I read your dayhike story on the Wind River Range, and wow! Thank you for sharing it. I’ve been doing research on the range for several months now for a trip a few friends and I are taking there this summer. We will have 6 to 7 days of backpacking available on our trip. But I am having the hardest time trying to decide where in the Winds to hike. None of us have ever been to the Winds before and I want to hit as many beautiful and peaceful areas as I can, but still get some highlights from the Winds we see in many photos.
In your story, you hinted about climbing in the Winds in the past, so I’m assuming you have some familiarity with them. Could you please recommend one or two weeklong routes that will not have as many people but also give us a great view of the Winds that we will never forget and can tell our friends and family about?
I have hiked at these at these elevations for extended periods of time before and I’m familiar with the Tetons and Rocky Mountain National Park. Daily, I would say I’d like to hike seven to 12 miles a day (depending on the area and what we want to see). We want to soak in the scenery and take a little time to drop our packs do some scrambling on the side when we can. Unfortunately, for this trip we are limited to a loop as we will not have a second vehicle, and after looking at shuttle prices, I’d like to avoid that for this trip at least.
Thank you again Michael for any recommendations you have. I want to learn from someone who knows the area!
Thanks for writing and following The Big Outside.
The trip I’d suggest to you is one I recommended to two friends who backpacked in the Wind River Range for the first time this summer and wanted to hike a loop of about five moderate days. When I saw one of them after their trip, he told me, “I think I’ve just found a new favorite mountain range.” He said it was tough at times, but quite spectacular.
From Big Sandy Campground on the southwest side of the mountains (you could stay there the night before you start, which would help you begin acclimating to these high elevations), this loop takes you along the west side of the range, across the Continental Divide, past some alpine lakes, and then south over the Lizard Head Plateau and west through the Cirque of the Towers (see lead photo above story), one of the highlights of the Winds, before returning to Big Sandy Trailhead. While the Cirque draws more backpackers and climbers than other areas of the Winds, I think this loop will also show you some beautiful terrain that sees less foot traffic. You saw photos of the Bears Ears Trail, Lizard Head Plateau, and Cirque of the Towers in my story about dayhiking across the Southern Wind River Range.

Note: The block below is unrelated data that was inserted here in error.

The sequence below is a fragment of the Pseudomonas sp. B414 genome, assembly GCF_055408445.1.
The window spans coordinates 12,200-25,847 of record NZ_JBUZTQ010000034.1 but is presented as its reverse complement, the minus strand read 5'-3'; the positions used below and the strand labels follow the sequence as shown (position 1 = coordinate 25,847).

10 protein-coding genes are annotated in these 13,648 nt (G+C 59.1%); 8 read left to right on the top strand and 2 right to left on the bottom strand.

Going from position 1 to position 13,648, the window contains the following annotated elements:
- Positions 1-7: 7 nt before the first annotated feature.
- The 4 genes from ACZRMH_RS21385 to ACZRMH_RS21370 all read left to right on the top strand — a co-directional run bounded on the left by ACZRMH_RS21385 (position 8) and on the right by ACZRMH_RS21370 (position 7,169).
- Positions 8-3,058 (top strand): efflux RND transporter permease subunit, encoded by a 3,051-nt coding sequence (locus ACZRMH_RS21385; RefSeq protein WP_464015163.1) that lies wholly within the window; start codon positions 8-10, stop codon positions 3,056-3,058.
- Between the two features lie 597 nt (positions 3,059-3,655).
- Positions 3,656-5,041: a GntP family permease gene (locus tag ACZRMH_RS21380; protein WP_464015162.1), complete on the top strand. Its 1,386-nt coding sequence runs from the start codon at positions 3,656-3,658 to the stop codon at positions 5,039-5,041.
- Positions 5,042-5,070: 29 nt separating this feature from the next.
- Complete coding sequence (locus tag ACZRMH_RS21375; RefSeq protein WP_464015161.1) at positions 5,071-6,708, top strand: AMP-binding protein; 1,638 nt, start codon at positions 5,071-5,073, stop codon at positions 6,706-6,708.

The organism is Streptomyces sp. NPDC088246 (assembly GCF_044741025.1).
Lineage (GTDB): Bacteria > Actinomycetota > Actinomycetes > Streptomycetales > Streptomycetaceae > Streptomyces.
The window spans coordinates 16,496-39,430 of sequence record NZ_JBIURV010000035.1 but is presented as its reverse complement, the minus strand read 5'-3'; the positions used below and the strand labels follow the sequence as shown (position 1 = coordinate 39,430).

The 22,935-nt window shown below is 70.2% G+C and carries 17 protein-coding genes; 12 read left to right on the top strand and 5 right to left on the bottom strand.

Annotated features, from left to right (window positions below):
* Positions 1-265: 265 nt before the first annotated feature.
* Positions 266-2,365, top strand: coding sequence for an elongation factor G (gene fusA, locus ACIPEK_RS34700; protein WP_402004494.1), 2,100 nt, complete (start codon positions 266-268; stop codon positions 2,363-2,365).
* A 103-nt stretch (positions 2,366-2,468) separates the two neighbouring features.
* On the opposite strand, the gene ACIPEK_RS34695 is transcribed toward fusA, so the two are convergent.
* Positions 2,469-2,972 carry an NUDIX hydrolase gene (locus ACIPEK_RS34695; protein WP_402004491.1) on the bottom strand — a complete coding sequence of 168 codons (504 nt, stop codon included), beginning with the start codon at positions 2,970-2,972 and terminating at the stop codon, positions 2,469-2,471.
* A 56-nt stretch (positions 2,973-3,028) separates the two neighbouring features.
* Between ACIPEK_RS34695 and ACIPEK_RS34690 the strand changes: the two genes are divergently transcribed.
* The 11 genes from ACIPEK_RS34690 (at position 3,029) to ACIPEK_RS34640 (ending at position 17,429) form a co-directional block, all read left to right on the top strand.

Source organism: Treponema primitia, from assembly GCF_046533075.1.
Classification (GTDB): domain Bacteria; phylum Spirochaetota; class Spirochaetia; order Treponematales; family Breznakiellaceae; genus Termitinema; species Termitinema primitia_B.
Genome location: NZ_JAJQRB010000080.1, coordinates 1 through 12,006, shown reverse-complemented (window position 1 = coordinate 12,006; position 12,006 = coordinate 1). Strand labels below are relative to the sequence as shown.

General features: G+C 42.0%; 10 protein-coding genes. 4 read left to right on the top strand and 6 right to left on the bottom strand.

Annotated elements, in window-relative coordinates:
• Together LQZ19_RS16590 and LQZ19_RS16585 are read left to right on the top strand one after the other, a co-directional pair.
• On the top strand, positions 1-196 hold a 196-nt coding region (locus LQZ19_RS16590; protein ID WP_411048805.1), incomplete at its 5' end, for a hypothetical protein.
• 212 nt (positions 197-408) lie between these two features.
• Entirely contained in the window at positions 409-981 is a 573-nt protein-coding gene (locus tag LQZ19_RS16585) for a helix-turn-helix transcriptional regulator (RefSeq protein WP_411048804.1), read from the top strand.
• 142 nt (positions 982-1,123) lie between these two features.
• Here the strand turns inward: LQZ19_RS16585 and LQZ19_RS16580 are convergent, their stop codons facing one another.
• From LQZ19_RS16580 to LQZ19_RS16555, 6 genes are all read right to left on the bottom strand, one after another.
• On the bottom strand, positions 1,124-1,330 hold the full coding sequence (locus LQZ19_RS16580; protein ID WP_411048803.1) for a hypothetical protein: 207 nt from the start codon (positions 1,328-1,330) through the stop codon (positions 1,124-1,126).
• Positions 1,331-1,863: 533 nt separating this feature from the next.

From Big Sandy, hike north past Meeks Lake, Dads Lake, and Maes Lake to Hailey Pass. Descend the Bears Ears Trail past Grave Lake and Valentine Lake. The loop swings south at a trail junction; for a fun side hike, hike north from that junction to Mount Chauvenet, where you can drop your packs and hike 15 minutes off-trail to Chauvenet’s summit, as we did on the hike described in my article.
Then backtrack and hike south on the Lizard Head Trail to Lizard Head Meadows. You probably won’t find any water sources on the Lizard Head Plateau, and it’s very exposed to weather, so plan on crossing it before camping. We didn’t camp on our dayhike, but Bear Lake, below Lizard Head Peak, looked like a great spot to spend a night. Swing west, following the North Fork Popo Agie upstream to Lonesome Lake, and turn south through the Cirque of the Towers to Jackass Pass. It’s a steep descent to Big Sandy Lake, then an easy walk out to Big Sandy Trailhead.
I’ve also backpacked into Indian Basin (which is on my list of 25 all-time favorite backcountry campsites) on the west side of the Continental Divide, to climb Fremont Peak and a couple other peaks nearby. That’s a majestic spot, as is Titcomb Basin on the west side of the mountains, the valley that’s a standard approach route for climbing Gannett Peak, Wyoming’s high point. You could probably visit both in the time you have if you don’t mind an out-and-back hike that involves backtracking many miles of trail you hiked on the way in.
Shuttles in the Winds are long and paying for it is fairly expensive.
I hope that’s helpful. I love the Winds and would like to get back in there soon for a longer backpacking trip or to climb more peaks.
Good luck, let me know what you end up doing.
I can help you plan the best backpacking, hiking, or family adventure of your life.
Got a question about hiking, backpacking, planning a family adventure, or any trip I’ve written about at The Big Outside? Email it to me at email@example.com. For just $75, I’ll answer your questions via email or in a phone call to help ensure your trip is a success. See my Ask Me page.
Thank you for your response, I’m just happy you were able to give me a few pointers and weeklong hike help! I appreciate it so much!
Tell me what you think.
I spent a lot of time writing this story, so if you enjoyed it, please consider giving it a share using one of the buttons below, and leave a comment or question at the bottom of this story. I’d really appreciate it.